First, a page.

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The Brasov Depression was known as The Barsa Country. Its name comes from the river Barsa, born from the confluence of Barsa Grosetului and Barsa Tamasului in the Fagaras Mountains. It then flows through a valley that surrounds the Piatra Craiului Mountains, gets some more tributaries which share almost the same name, passes by my house and then it reaches the river Olt.
In 1211 all this land was left in the care of the Teutonic Knights. They were given political and economical privileges and they were supposed to convert the people here to Catholicism. This was the first time that The Barsa Country appears in documents. Shortly after, the knights are cast away, for failing to reach their goals. And then came the Saxons. They managed to fight together with the Romanians and the Magyar tribes here against their common enemies up until the 20th century. For this purpose, many citadels have been built. The majority were peasant fortresses, risen around old churches. After all, the ordinary people are the greatest force. All these settlements had a center and that was Brasov. This old city managed to develop from the very beginning and soon became the largest town in Transilvania. The citadel in the old center can be visited today. I talked about it in The prince and the pauper on the streets of Brasov.
The fortified Protestant Church in Harman
The 1st of March, which symbolizes the arrival of spring, was a cold and cloudy day. Winter seems to have lasted for too long. But on the 2nd the sun finally came out. The birds started to sing. It smelled like spring It was much to beautiful to stay at home. So we decided to take the road and see some of the surroundings, visit something we have waited long to see, something old. We were thinking about the citadels near Brasov. I’ve done my research and established an itinerary. We set off. But our determination and excitement is short lasting. The first objective, a fortified church, is closed. We don’t discourage yet and we move on. The next citadel is closed, too. And so on, until we reach Harman, where we arrived earlier then we would have wanted.
Harman is a village approximately ten kilometers from Brasov. We knew that there is a peasant fortress here, built around a basilica-church. We also knew that all these small settlements developed around their oldest church. So it wasn’t hard to find what we wee looking for. We parked our car and we circled the walls. We reached the entrance, which is something like a tunnel that leads in front of a massive door and which we find…locked. We were already convinced that history was repeating itself. We took a better look around and we saw a note saying that it might actually be open and that we have to ring a bell for the keeper to come out and open it for us. The day was rescued! We paid the entrance fee and started to take pictures.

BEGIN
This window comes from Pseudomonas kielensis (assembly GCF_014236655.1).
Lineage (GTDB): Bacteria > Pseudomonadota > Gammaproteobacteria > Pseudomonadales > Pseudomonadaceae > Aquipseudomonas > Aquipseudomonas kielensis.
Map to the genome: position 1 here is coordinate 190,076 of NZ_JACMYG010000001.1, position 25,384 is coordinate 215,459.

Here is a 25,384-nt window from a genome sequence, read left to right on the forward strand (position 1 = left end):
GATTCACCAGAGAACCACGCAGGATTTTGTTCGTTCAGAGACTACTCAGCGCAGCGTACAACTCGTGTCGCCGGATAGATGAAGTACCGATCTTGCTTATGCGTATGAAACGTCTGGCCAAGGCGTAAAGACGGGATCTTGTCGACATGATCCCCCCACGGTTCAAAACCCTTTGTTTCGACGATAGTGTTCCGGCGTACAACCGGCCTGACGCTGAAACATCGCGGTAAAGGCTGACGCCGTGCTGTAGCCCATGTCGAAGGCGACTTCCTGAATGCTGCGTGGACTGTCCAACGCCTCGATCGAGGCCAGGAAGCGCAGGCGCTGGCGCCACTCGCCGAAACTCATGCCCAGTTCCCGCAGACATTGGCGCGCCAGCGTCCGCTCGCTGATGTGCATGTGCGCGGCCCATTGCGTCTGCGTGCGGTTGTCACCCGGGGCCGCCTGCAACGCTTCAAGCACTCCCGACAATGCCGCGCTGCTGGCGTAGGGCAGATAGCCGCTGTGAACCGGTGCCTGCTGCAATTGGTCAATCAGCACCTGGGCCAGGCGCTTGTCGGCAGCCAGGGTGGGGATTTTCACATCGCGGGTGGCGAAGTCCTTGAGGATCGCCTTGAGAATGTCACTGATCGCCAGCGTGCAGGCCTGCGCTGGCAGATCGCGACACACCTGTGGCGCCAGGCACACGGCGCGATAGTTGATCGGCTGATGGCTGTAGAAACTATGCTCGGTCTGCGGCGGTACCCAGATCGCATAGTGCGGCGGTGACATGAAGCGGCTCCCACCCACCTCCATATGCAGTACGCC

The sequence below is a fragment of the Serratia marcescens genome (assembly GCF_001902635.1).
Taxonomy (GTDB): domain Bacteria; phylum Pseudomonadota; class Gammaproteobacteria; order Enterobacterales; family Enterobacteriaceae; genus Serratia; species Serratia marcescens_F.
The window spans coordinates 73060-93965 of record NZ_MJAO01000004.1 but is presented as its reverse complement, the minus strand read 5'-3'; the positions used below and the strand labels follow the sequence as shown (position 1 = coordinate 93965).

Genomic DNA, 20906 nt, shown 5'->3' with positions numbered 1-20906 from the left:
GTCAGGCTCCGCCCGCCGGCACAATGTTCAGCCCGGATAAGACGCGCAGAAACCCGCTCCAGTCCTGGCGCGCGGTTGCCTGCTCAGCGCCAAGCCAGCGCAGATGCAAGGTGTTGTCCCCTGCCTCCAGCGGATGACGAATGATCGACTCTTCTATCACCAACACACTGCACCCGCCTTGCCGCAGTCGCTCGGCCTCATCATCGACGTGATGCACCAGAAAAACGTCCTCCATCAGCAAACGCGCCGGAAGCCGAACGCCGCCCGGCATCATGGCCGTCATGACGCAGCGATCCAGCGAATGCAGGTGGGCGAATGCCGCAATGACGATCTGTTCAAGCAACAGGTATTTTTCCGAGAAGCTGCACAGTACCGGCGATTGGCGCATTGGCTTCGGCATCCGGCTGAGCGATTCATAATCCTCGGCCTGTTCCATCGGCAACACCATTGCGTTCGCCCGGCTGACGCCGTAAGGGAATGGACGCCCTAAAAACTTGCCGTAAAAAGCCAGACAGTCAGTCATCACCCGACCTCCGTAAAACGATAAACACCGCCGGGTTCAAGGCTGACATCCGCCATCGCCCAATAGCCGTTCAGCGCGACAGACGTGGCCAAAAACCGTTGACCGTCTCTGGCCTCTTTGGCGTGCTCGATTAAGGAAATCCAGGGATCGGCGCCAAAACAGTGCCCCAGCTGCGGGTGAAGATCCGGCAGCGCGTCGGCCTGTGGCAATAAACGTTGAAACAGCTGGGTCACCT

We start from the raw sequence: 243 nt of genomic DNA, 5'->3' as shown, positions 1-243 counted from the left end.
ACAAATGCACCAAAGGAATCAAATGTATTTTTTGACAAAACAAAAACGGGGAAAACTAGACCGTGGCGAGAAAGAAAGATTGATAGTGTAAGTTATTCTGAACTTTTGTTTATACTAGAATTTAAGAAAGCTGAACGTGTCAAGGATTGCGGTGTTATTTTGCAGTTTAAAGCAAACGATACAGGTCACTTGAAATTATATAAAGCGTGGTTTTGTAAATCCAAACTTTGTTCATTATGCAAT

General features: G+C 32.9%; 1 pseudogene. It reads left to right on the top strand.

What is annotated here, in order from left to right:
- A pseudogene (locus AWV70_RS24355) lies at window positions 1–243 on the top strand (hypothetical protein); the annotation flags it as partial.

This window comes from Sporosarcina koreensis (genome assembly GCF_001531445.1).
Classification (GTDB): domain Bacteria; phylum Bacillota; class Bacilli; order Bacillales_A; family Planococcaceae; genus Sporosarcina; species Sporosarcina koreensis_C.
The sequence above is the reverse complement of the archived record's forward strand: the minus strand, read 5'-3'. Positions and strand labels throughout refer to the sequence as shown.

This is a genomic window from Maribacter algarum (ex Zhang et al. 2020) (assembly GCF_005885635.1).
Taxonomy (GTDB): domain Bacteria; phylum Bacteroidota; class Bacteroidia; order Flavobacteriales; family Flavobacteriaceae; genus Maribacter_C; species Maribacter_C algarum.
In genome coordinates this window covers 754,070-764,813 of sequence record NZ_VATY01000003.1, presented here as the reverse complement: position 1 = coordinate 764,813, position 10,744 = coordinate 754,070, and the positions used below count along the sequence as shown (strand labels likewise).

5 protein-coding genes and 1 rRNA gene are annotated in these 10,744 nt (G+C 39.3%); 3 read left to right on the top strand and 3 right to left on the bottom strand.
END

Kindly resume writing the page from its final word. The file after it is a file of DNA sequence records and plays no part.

The citadel is much more beautiful and complex than I had expected. I was thinking about a church surrounded by simple walls. But all around us there are small wooden doors and windows. Many steep stairs go up to tiny balconies that seem to have been made for elves. Of course, they are still renovating. Visitors can only enter the church and the several rooms left open are either empty or under construction. But I actually enjoyed the little I saw from the yard. The walls are full of windows trough which I could see the old galleries that joined the six strongholds together. A great part of the fortifications are doubled by storage rooms, set on two levels. I found it very interesting that one side of the church itself was covered in such pantries. These were also used to shelter the locals in case of an attack.
We also visited the basilica-church, built by the Cistercian monks in merely ten years, beginning with 1280. It was much colder inside. We are welcomed by some blocks of stone with really old engravings on them. Everything is simple and modest. We see the organ above us, looking towards the altar. The benches are just plain wood logs. The floor squeaks under our feet. I found that the back side keeps something old, there is more stone, the colors are darker and there are small stairs that lead to tiny doors, which are unfortunately closed. It is so quiet.
We went back outside and warmed ourselves under the sun beams. We strolled about the yard a little more and I just couldn’t take my eyes off those funny little stairs I was telling you about. I would have really loved to go up there. We were told that after they finish the renovations they will open the interiors for tourists, too. So…maybe next time. Before we left we stopped for a moment by the well we saw in front of the entrance. It is so simple, just two old pieces of dark wood one holding the other. And there was still water down there.
We leave the citadel and go round it once again. First, they built the church. It was only in 1500 that they began to construct the walls around it and thus give birth to this round shaped fortress. I saw that it is surrounded by a ditch that could have been flooded in case of a threat. It’s a reminder of history between so many new and modern houses.
It seems that spring has finally decided to come. This means that we can go back to being tourists. We will start with a Barsa Country fortifications tour. And then, who knows. There’s so much to be seen…